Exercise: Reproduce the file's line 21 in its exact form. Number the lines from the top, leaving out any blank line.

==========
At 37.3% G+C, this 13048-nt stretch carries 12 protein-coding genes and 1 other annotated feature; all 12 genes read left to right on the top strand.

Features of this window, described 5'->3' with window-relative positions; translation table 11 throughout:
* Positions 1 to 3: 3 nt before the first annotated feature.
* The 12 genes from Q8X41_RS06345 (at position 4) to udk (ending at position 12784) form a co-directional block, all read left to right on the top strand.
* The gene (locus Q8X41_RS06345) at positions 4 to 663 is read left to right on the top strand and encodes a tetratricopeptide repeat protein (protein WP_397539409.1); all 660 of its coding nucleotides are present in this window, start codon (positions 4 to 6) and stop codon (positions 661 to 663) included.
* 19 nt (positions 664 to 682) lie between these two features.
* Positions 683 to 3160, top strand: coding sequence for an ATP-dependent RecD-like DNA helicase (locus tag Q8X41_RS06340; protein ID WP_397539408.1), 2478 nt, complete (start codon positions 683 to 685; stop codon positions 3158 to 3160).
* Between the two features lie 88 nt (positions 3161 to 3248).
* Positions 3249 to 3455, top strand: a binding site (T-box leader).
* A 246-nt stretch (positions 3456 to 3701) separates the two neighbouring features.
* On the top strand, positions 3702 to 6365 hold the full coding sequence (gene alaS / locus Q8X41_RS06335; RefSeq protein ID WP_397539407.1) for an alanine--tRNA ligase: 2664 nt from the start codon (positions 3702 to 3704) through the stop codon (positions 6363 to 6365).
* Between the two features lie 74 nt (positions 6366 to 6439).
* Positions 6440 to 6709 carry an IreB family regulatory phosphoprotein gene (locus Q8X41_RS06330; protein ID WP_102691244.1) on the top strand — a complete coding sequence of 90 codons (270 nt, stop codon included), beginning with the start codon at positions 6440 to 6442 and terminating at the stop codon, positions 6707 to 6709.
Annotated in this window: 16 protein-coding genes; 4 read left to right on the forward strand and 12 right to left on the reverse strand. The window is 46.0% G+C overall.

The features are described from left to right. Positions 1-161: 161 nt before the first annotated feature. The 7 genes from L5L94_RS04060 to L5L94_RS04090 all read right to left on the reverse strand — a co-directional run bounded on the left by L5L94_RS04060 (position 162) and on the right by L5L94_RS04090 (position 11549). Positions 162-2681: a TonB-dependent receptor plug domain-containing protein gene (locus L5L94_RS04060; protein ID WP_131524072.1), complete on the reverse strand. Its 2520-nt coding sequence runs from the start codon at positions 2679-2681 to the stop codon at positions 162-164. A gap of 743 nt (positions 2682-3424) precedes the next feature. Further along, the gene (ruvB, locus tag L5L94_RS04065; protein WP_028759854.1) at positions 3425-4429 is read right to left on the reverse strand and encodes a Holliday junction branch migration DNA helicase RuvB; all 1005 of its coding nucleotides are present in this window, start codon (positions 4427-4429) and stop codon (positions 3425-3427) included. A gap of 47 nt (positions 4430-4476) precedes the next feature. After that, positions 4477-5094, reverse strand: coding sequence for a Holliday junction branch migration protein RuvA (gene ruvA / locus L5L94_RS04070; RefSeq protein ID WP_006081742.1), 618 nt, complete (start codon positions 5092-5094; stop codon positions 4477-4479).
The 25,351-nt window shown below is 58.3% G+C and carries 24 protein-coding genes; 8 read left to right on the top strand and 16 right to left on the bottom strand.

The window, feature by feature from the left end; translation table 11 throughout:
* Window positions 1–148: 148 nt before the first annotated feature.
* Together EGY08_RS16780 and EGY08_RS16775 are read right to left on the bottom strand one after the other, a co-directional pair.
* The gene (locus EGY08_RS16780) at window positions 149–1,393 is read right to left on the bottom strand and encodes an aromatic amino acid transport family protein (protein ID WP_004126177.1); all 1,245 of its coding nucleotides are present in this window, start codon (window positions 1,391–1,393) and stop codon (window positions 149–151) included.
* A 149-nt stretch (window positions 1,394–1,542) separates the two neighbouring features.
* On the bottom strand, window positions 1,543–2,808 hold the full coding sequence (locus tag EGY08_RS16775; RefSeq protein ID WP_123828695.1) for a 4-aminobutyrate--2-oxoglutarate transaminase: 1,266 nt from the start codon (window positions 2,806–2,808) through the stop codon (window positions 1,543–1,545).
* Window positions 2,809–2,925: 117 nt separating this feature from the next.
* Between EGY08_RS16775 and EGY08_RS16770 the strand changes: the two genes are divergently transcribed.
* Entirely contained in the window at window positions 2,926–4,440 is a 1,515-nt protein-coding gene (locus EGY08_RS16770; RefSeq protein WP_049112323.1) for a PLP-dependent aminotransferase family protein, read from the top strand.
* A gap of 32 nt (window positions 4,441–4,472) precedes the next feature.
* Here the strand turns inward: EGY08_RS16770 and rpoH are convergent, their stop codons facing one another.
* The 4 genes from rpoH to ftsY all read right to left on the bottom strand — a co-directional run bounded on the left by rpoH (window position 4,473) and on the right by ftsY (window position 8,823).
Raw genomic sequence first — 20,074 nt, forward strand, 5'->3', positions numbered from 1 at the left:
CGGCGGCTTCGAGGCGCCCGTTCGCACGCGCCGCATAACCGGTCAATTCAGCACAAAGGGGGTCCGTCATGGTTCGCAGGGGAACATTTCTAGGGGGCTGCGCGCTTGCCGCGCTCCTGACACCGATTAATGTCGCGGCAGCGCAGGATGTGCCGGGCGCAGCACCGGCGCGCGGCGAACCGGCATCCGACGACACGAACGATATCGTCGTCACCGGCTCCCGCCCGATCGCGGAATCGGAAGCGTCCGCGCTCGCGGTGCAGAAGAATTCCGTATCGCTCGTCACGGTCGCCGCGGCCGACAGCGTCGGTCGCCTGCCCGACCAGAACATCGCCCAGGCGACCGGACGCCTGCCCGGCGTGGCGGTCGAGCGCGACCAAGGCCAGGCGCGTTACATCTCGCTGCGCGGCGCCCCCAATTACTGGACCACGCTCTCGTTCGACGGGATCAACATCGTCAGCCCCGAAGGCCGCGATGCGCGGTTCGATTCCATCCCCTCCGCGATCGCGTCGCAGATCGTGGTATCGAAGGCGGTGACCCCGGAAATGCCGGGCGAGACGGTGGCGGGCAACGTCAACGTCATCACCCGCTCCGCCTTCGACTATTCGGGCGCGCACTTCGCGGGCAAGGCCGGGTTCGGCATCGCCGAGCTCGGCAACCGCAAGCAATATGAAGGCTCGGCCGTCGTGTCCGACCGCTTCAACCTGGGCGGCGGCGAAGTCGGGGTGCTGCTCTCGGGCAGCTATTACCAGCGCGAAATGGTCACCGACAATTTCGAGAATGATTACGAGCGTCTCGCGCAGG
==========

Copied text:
* A 149-nt stretch (window positions 1,394–1,542) separates the two neighbouring features.